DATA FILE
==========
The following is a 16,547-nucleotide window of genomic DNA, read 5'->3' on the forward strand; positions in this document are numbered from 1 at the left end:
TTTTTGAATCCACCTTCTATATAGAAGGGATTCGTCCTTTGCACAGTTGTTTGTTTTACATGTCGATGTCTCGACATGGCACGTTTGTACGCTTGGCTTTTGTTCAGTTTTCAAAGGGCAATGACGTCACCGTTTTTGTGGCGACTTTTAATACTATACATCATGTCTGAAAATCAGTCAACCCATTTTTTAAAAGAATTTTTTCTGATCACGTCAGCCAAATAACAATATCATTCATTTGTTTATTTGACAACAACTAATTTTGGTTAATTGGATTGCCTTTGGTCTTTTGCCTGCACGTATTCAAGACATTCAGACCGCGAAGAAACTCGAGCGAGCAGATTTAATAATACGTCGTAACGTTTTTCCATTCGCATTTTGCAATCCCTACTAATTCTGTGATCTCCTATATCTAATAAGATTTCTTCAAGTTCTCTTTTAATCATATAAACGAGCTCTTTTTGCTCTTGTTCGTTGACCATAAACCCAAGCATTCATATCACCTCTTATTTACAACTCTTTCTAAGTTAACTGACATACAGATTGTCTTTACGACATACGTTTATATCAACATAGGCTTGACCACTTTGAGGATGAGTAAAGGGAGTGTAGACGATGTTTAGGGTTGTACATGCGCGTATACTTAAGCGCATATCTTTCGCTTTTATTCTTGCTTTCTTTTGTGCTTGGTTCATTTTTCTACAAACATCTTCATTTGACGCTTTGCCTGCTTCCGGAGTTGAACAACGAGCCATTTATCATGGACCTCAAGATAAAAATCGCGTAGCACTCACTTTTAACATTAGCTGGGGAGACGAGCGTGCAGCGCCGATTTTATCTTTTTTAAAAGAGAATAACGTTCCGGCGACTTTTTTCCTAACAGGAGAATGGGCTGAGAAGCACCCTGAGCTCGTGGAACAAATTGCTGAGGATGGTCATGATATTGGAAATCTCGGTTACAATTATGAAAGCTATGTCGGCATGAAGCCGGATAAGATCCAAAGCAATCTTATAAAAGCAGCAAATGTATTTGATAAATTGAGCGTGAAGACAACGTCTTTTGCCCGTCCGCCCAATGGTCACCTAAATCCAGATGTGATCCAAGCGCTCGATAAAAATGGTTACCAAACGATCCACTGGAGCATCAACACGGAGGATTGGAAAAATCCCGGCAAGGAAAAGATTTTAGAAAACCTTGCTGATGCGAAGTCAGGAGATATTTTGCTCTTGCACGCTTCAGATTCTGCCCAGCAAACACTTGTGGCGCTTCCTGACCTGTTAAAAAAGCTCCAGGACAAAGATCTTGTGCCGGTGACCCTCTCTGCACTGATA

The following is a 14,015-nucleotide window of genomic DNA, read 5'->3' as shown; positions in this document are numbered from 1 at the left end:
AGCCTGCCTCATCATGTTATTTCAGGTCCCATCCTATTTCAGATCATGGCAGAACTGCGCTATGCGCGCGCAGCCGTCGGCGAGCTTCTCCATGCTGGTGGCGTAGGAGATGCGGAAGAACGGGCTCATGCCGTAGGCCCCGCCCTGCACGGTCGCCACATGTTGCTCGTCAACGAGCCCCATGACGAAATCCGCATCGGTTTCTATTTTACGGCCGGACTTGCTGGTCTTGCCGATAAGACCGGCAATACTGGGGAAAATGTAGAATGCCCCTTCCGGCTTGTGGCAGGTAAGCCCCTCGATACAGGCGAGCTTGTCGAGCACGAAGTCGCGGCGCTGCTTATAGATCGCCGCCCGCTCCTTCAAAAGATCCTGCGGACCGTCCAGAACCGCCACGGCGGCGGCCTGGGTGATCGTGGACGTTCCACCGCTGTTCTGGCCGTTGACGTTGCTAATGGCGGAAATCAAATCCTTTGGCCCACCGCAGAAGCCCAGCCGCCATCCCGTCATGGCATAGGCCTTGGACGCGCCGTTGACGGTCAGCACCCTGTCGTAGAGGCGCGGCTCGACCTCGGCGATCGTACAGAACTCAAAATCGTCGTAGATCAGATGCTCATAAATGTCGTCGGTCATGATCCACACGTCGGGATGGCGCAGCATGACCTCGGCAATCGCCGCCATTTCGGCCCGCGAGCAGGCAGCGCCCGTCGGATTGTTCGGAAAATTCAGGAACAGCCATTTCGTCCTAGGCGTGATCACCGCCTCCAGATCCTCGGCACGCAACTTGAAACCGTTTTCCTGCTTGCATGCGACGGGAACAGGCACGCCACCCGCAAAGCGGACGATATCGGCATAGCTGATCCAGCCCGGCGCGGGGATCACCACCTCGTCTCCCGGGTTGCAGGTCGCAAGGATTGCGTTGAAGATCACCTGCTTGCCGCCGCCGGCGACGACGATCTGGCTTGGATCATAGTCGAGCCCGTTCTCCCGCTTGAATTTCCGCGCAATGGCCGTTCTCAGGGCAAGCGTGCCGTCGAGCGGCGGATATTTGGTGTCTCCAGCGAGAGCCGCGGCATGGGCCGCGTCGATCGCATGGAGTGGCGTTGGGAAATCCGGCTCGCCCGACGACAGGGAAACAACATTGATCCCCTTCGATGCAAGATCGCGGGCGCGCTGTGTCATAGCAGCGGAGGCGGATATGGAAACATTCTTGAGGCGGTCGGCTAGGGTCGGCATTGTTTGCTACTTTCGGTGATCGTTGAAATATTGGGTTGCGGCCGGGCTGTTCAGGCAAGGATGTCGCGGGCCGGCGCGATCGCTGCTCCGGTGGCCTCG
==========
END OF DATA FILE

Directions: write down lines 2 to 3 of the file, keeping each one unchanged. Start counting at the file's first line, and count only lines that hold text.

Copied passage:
TTTTTGAATCCACCTTCTATATAGAAGGGATTCGTCCTTTGCACAGTTGTTTGTTTTACATGTCGATGTCTCGACATGGCACGTTTGTACGCTTGGCTTTTGTTCAGTTTTCAAAGGGCAATGACGTCACCGTTTTTGTGGCGACTTTTAATACTATACATCATGTCTGAAAATCAGTCAACCCATTTTTTAAAAGAATTTTTTCTGATCACGTCAGCCAAATAACAATATCATTCATTTGTTTATTTGACAACAACTAATTTTGGTTAATTGGATTGCCTTTGGTCTTTTGCCTGCACGTATTCAAGACATTCAGACCGCGAAGAAACTCGAGCGAGCAGATTTAATAATACGTCGTAACGTTTTTCCATTCGCATTTTGCAATCCCTACTAATTCTGTGATCTCCTATATCTAATAAGATTTCTTCAAGTTCTCTTTTAATCATATAAACGAGCTCTTTTTGCTCTTGTTCGTTGACCATAAACCCAAGCATTCATATCACCTCTTATTTACAACTCTTTCTAAGTTAACTGACATACAGATTGTCTTTACGACATACGTTTATATCAACATAGGCTTGACCACTTTGAGGATGAGTAAAGGGAGTGTAGACGATGTTTAGGGTTGTACATGCGCGTATACTTAAGCGCATATCTTTCGCTTTTATTCTTGCTTTCTTTTGTGCTTGGTTCATTTTTCTACAAACATCTTCATTTGACGCTTTGCCTGCTTCCGGAGTTGAACAACGAGCCATTTATCATGGACCTCAAGATAAAAATCGCGTAGCACTCACTTTTAACATTAGCTGGGGAGACGAGCGTGCAGCGCCGATTTTATCTTTTTTAAAAGAGAATAACGTTCCGGCGACTTTTTTCCTAACAGGAGAATGGGCTGAGAAGCACCCTGAGCTCGTGGAACAAATTGCTGAGGATGGTCATGATATTGGAAATCTCGGTTACAATTATGAAAGCTATGTCGGCATGAAGCCGGATAAGATCCAAAGCAATCTTATAAAAGCAGCAAATGTATTTGATAAATTGAGCGTGAAGACAACGTCTTTTGCCCGTCCGCCCAATGGTCACCTAAATCCAGATGTGATCCAAGCGCTCGATAAAAATGGTTACCAAACGATCCACTGGAGCATCAACACGGAGGATTGGAAAAATCCCGGCAAGGAAAAGATTTTAGAAAACCTTGCTGATGCGAAGTCAGGAGATATTTTGCTCTTGCACGCTTCAGATTCTGCCCAGCAAACACTTGTGGCGCTTCCTGACCTGTTAAAAAAGCTCCAGGACAAAGATCTTGTGCCGGTGACCCTCTCTGCACTGATA

The following is a 14,015-nucleotide window of genomic DNA, read 5'->3' as shown; positions in this document are numbered from 1 at the left end: